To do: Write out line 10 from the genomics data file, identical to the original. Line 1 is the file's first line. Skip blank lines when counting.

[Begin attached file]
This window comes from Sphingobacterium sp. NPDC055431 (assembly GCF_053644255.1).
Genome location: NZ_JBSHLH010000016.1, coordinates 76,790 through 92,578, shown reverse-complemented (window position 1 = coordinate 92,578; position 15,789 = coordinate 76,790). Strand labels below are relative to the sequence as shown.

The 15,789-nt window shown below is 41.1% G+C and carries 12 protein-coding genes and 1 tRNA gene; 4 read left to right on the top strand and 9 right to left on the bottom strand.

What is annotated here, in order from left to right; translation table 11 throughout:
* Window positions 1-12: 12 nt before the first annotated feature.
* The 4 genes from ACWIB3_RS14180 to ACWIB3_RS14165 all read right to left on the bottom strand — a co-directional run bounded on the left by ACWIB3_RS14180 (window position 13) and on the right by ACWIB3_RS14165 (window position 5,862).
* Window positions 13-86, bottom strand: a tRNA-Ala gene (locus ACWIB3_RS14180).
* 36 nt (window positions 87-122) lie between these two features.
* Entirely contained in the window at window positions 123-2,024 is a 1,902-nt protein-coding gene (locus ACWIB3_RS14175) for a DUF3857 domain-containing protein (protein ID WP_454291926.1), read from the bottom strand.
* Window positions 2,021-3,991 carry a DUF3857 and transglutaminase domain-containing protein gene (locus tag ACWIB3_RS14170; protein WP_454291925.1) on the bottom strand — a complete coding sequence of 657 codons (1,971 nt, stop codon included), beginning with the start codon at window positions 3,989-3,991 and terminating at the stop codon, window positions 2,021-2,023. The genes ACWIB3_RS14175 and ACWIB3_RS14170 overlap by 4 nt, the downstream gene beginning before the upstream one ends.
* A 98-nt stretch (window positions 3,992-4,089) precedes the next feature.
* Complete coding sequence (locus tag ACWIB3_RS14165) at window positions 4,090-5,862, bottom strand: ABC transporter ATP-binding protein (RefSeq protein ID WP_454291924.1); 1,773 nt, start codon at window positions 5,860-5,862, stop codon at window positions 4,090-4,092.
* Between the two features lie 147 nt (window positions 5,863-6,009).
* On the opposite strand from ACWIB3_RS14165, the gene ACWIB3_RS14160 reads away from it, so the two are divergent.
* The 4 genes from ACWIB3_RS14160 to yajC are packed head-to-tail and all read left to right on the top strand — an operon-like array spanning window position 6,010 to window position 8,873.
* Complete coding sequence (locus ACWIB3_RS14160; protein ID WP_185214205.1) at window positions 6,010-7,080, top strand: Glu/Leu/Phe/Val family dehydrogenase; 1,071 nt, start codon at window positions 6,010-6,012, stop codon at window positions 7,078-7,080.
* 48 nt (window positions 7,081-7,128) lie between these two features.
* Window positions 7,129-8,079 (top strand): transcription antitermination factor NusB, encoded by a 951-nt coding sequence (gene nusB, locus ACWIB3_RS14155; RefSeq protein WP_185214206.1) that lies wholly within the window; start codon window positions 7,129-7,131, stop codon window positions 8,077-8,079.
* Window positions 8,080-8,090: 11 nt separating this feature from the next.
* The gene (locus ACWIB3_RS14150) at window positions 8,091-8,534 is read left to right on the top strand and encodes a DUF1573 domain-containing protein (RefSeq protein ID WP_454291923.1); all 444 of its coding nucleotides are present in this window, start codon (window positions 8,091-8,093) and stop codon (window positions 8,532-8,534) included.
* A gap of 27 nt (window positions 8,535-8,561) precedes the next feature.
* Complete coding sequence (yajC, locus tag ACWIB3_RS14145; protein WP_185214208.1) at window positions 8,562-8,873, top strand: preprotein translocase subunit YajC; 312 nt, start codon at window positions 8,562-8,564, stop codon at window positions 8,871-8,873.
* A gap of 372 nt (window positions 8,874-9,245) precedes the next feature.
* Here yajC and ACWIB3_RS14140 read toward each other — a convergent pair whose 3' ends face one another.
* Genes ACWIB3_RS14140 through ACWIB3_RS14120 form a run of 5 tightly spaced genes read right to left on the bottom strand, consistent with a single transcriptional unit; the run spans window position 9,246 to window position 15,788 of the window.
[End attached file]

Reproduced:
* Window positions 2,021-3,991 carry a DUF3857 and transglutaminase domain-containing protein gene (locus tag ACWIB3_RS14170; protein WP_454291925.1) on the bottom strand — a complete coding sequence of 657 codons (1,971 nt, stop codon included), beginning with the start codon at window positions 3,989-3,991 and terminating at the stop codon, window positions 2,021-2,023. The genes ACWIB3_RS14175 and ACWIB3_RS14170 overlap by 4 nt, the downstream gene beginning before the upstream one ends.